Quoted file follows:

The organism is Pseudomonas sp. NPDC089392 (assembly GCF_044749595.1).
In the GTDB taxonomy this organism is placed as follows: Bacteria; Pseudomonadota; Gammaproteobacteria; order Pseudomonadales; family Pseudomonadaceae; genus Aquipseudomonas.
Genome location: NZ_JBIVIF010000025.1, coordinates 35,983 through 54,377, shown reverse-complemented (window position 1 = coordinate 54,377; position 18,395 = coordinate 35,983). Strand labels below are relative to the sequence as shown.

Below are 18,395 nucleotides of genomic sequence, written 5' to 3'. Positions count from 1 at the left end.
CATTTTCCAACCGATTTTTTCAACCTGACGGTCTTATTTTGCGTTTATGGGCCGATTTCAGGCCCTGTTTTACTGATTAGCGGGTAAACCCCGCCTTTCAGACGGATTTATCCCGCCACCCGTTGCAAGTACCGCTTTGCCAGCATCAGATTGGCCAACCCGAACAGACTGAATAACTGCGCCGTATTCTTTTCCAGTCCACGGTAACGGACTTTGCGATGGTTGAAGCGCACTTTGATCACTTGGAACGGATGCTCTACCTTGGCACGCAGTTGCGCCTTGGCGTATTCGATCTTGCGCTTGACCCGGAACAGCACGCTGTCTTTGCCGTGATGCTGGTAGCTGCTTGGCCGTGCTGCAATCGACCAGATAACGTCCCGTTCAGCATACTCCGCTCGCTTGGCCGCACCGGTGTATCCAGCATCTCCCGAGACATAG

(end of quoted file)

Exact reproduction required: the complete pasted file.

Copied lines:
The organism is Pseudomonas sp. NPDC089392 (assembly GCF_044749595.1).
In the GTDB taxonomy this organism is placed as follows: Bacteria; Pseudomonadota; Gammaproteobacteria; order Pseudomonadales; family Pseudomonadaceae; genus Aquipseudomonas.
Genome location: NZ_JBIVIF010000025.1, coordinates 35,983 through 54,377, shown reverse-complemented (window position 1 = coordinate 54,377; position 18,395 = coordinate 35,983). Strand labels below are relative to the sequence as shown.

Below are 18,395 nucleotides of genomic sequence, written 5' to 3'. Positions count from 1 at the left end.
CATTTTCCAACCGATTTTTTCAACCTGACGGTCTTATTTTGCGTTTATGGGCCGATTTCAGGCCCTGTTTTACTGATTAGCGGGTAAACCCCGCCTTTCAGACGGATTTATCCCGCCACCCGTTGCAAGTACCGCTTTGCCAGCATCAGATTGGCCAACCCGAACAGACTGAATAACTGCGCCGTATTCTTTTCCAGTCCACGGTAACGGACTTTGCGATGGTTGAAGCGCACTTTGATCACTTGGAACGGATGCTCTACCTTGGCACGCAGTTGCGCCTTGGCGTATTCGATCTTGCGCTTGACCCGGAACAGCACGCTGTCTTTGCCGTGATGCTGGTAGCTGCTTGGCCGTGCTGCAATCGACCAGATAACGTCCCGTTCAGCATACTCCGCTCGCTTGGCCGCACCGGTGTATCCAGCATCTCCCGAGACATAG